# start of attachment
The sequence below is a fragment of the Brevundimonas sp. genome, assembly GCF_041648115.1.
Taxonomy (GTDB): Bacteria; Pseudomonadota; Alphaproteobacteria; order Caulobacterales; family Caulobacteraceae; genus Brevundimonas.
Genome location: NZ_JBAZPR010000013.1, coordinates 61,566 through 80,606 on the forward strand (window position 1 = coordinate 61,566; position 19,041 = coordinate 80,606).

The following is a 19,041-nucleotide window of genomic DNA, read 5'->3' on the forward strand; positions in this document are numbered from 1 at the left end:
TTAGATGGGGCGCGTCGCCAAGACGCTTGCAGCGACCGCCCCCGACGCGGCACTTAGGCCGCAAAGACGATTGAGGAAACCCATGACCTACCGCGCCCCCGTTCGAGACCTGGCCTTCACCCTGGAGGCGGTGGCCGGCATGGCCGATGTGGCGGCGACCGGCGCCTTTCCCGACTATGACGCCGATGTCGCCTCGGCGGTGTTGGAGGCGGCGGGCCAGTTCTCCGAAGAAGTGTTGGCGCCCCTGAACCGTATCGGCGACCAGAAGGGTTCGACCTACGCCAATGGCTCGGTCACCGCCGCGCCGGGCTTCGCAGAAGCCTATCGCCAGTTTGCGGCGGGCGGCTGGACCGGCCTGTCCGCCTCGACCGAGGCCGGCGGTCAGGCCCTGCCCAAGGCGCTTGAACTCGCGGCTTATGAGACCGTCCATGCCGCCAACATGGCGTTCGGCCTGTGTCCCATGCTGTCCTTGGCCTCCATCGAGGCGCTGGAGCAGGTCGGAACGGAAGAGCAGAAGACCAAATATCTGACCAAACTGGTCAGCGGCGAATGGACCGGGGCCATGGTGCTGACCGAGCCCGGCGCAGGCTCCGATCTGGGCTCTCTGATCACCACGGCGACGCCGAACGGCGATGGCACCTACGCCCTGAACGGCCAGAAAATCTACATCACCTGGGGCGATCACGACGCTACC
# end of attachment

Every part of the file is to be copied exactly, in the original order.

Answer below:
The sequence below is a fragment of the Brevundimonas sp. genome, assembly GCF_041648115.1.
Taxonomy (GTDB): Bacteria; Pseudomonadota; Alphaproteobacteria; order Caulobacterales; family Caulobacteraceae; genus Brevundimonas.
Genome location: NZ_JBAZPR010000013.1, coordinates 61,566 through 80,606 on the forward strand (window position 1 = coordinate 61,566; position 19,041 = coordinate 80,606).

The following is a 19,041-nucleotide window of genomic DNA, read 5'->3' on the forward strand; positions in this document are numbered from 1 at the left end:
TTAGATGGGGCGCGTCGCCAAGACGCTTGCAGCGACCGCCCCCGACGCGGCACTTAGGCCGCAAAGACGATTGAGGAAACCCATGACCTACCGCGCCCCCGTTCGAGACCTGGCCTTCACCCTGGAGGCGGTGGCCGGCATGGCCGATGTGGCGGCGACCGGCGCCTTTCCCGACTATGACGCCGATGTCGCCTCGGCGGTGTTGGAGGCGGCGGGCCAGTTCTCCGAAGAAGTGTTGGCGCCCCTGAACCGTATCGGCGACCAGAAGGGTTCGACCTACGCCAATGGCTCGGTCACCGCCGCGCCGGGCTTCGCAGAAGCCTATCGCCAGTTTGCGGCGGGCGGCTGGACCGGCCTGTCCGCCTCGACCGAGGCCGGCGGTCAGGCCCTGCCCAAGGCGCTTGAACTCGCGGCTTATGAGACCGTCCATGCCGCCAACATGGCGTTCGGCCTGTGTCCCATGCTGTCCTTGGCCTCCATCGAGGCGCTGGAGCAGGTCGGAACGGAAGAGCAGAAGACCAAATATCTGACCAAACTGGTCAGCGGCGAATGGACCGGGGCCATGGTGCTGACCGAGCCCGGCGCAGGCTCCGATCTGGGCTCTCTGATCACCACGGCGACGCCGAACGGCGATGGCACCTACGCCCTGAACGGCCAGAAAATCTACATCACCTGGGGCGATCACGACGCTACC